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Topic: Power Injection for 2812B LEDs (Read 178 times) previous topic - next topic

electricallyinclined

Aug 02, 2020, 09:07 pm Last Edit: Aug 02, 2020, 09:26 pm by electricallyinclined Reason: Fixed attachments
Hi,

I'm building a TV Ambilight using a Raspberry Pi and 2812B LED strip. First draft schematic attached.

Few questions:

1.  I intend to keep the strip connected and bend them around the TV and solder power injection into all four sides. Should I cut the 5V trace (highlighted in yellow on the schematic zoom) where I'm adding power injection or leave them connected? What's the impact of this choice?

2.  Is it safe to daisy chain a few 5 lead Wago connectors for the power distribution?

3.  Similar to #2, is it safe to connect the resistor, capacitor, and inline fuses via Wago connectors?

4.  I'm planning on using 4 amp slow blow fuses on the 3 amp sections and 6 amp slow blow fuses on the 5 amp sections - is this appropriately sized?

5.  Is 18 AWG sufficient? I calculated the voltage drop and it's on the order of a few percent for the length of wire I'm running. I've read these LEDs exhibit the same brightness from ~4.2-5V

6.  Any concerns with powering the Pi, HDMI-to-AV, and HDMI Splitter from the same power source as the LEDs?

7.  Is the capacitor sizing and location sufficient/correct, or would you recommend adding a capacitor at each injection point?

Thank you!

groundFungus

Where is the Arduino in the project?
You will save everyone's time if you read and follow the forum guidelines.  :)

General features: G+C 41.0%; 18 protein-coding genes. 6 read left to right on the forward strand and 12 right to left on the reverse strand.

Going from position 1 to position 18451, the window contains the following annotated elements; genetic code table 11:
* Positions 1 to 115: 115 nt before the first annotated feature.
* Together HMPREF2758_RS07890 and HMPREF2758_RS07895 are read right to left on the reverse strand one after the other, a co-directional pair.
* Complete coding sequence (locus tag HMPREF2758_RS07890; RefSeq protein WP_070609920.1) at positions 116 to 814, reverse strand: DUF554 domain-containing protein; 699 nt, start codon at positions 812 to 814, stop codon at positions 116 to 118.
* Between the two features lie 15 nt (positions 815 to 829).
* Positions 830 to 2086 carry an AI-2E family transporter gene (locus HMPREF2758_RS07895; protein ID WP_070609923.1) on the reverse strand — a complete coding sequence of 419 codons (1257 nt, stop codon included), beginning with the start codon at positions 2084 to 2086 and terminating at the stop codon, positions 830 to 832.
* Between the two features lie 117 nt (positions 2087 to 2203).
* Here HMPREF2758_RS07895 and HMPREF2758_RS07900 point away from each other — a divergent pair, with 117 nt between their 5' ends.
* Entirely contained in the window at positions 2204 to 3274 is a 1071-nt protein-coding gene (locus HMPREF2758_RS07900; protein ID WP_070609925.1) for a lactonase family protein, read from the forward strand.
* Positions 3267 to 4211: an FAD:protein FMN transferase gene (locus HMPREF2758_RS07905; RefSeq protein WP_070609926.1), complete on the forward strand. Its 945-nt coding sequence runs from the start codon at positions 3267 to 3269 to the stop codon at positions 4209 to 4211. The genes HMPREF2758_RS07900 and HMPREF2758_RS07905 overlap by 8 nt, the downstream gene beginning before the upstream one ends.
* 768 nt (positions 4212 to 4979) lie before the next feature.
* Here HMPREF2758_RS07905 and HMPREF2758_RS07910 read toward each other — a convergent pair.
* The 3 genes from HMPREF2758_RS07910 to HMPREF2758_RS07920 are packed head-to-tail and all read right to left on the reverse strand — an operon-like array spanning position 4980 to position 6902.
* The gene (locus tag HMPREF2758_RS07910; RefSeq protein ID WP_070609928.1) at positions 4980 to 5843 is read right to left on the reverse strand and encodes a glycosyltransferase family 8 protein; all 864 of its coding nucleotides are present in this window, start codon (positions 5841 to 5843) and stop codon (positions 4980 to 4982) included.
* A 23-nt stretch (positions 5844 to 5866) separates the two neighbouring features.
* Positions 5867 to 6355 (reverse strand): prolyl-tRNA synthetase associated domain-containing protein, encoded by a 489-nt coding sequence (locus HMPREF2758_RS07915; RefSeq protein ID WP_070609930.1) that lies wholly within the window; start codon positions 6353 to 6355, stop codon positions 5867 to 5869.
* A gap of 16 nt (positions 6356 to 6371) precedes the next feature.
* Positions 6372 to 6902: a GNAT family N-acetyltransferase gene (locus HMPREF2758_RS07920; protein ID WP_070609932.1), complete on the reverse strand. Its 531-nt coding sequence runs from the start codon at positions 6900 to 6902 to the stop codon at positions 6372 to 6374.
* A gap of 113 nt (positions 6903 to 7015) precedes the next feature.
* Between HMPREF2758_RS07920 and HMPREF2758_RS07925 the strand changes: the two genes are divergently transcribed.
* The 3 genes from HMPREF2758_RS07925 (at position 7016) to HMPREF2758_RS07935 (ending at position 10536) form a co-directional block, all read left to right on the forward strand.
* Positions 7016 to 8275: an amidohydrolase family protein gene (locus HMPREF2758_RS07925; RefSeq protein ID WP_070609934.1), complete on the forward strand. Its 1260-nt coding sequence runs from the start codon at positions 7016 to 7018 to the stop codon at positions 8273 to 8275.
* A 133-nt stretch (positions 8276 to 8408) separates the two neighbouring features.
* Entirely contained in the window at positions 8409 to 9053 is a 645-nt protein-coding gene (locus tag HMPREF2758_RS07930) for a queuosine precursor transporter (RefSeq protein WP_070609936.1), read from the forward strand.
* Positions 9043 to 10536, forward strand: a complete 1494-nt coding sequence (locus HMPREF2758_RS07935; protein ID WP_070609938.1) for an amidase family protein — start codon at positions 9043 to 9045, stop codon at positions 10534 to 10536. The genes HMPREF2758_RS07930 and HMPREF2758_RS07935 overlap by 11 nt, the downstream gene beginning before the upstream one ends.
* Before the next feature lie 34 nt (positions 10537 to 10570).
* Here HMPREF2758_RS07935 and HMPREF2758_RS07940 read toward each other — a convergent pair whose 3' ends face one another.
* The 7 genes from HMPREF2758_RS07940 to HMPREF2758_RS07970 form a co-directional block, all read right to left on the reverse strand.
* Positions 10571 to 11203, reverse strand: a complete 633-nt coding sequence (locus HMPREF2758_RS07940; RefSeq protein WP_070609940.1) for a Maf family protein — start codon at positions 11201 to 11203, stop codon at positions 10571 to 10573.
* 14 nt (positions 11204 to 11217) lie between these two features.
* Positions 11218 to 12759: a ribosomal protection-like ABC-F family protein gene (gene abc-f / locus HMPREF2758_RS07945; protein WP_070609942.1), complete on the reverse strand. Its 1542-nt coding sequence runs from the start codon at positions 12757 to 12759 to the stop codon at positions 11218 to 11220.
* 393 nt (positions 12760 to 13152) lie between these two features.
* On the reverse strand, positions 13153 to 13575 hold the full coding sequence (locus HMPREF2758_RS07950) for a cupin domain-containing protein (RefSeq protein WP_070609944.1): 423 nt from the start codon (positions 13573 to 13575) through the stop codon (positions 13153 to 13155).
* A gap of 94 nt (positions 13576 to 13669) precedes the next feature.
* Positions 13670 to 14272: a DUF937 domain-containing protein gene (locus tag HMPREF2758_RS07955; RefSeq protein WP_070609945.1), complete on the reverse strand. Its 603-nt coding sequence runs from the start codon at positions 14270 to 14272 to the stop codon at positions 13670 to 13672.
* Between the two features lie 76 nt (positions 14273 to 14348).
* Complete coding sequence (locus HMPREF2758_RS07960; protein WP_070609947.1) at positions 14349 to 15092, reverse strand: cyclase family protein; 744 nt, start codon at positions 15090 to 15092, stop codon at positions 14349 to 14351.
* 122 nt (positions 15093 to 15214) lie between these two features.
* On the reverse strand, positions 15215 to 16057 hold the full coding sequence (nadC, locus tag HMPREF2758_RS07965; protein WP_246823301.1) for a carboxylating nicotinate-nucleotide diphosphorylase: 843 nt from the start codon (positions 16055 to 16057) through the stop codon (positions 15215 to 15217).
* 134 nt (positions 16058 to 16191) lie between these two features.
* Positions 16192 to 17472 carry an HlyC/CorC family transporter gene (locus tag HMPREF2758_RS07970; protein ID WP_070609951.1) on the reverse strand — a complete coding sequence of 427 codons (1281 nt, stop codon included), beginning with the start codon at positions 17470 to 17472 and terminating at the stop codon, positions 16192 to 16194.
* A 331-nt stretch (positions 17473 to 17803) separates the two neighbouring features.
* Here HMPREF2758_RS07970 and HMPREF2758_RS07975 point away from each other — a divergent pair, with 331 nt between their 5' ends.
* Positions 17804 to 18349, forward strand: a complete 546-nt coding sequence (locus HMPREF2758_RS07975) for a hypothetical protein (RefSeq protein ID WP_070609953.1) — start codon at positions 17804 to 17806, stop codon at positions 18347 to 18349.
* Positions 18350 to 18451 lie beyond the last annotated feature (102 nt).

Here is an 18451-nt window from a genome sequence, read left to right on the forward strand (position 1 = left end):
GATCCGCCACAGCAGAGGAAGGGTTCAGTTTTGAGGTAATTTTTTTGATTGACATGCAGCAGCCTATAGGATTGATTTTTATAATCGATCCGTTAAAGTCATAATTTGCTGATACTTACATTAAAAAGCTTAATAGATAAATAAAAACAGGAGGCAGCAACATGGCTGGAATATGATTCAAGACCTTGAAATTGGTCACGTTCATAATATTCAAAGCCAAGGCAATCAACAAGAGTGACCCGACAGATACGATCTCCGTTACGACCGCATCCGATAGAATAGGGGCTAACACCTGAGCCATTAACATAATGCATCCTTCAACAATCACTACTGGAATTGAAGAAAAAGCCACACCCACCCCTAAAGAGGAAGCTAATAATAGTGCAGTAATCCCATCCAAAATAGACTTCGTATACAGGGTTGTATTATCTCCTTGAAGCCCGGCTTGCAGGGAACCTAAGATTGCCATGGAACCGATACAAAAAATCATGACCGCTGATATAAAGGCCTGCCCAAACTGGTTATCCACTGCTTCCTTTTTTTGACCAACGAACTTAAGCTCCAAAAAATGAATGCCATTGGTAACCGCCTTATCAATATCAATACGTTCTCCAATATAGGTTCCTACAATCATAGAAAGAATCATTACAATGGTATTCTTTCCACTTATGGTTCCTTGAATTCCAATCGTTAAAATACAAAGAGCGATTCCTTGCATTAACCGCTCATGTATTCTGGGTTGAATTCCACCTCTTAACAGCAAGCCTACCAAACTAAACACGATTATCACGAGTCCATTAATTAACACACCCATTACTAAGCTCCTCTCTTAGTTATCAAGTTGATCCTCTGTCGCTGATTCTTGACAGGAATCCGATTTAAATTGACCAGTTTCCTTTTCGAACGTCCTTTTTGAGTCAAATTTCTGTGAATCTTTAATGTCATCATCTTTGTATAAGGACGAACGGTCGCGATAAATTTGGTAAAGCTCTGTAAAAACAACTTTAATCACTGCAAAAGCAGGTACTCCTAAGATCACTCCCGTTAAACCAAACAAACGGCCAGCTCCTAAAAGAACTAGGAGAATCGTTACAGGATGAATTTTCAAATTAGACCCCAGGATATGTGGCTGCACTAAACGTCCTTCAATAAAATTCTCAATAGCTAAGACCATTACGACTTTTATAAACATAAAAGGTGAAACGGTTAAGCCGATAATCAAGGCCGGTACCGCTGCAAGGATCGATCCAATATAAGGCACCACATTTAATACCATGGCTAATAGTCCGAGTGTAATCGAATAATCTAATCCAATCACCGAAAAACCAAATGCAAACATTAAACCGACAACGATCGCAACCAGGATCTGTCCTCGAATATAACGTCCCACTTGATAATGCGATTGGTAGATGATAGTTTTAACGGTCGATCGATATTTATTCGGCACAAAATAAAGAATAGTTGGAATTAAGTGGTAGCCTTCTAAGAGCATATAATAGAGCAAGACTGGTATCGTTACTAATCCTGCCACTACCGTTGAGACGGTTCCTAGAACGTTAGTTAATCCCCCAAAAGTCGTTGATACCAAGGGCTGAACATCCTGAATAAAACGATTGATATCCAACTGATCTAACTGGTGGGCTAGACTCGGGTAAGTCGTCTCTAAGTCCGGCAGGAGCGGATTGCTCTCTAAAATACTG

https://forum.arduino.cc/index.php/topic,148850.0.html

electricallyinclined

Where is the Arduino in the project?
Where the Raspberry Pi is - as I may go that route when I box this all up in an enclosure.

Paul__B





Should I cut the 5V trace (highlighted in yellow on the schematic zoom) where I'm adding power injection or leave them connected? What's the impact of this choice?
Absolutely not.  It is most important that you supply power to both ends of each LED strip.  50 LEDs will draw just under 3 Amps at full brightness white and the foil along the strip is very lightweight and will experience a significant voltage drop resulting in distorted colour so you need to inject power to flow in both directions along the strip every 50 or so LEDs and certainly at both ends for 85 LEDs.

2.  Is it safe to daisy chain a few 5 lead Wago connectors for the power distribution?
Probably - if they are rated for the current.  I had to look up what "Wago connectors" are.  :smiley-eek:  I think I have a couple here somewhere, perhaps not the genuine brand.  :smiley-lol:

3.  Similar to #2, is it safe to connect the resistor, capacitor, and inline fuses via Wago connectors?
If the wires fit.  But should really be soldered.

4.  I'm planning on using 4 amp slow blow fuses on the 3 amp sections and 6 amp slow blow fuses on the 5 amp sections - is this appropriately sized?
Sounds appropriate.

5.  Is 18 AWG sufficient? I calculated the voltage drop and it's on the order of a few percent for the length of wire I'm running. I've read these LEDs exhibit the same brightness from ~4.2-5V
Maybe.  But you do not want to combine voltage drop in the feeder wires as well as in the foil in the strip.

6.  Any concerns with powering the Pi, HDMI-to-AV, and HDMI Splitter from the same power source as the LEDs?
As long as the cables are adequate.

7.  Is the capacitor sizing and location sufficient/ correct, or would you recommend adding a capacitor at each injection point?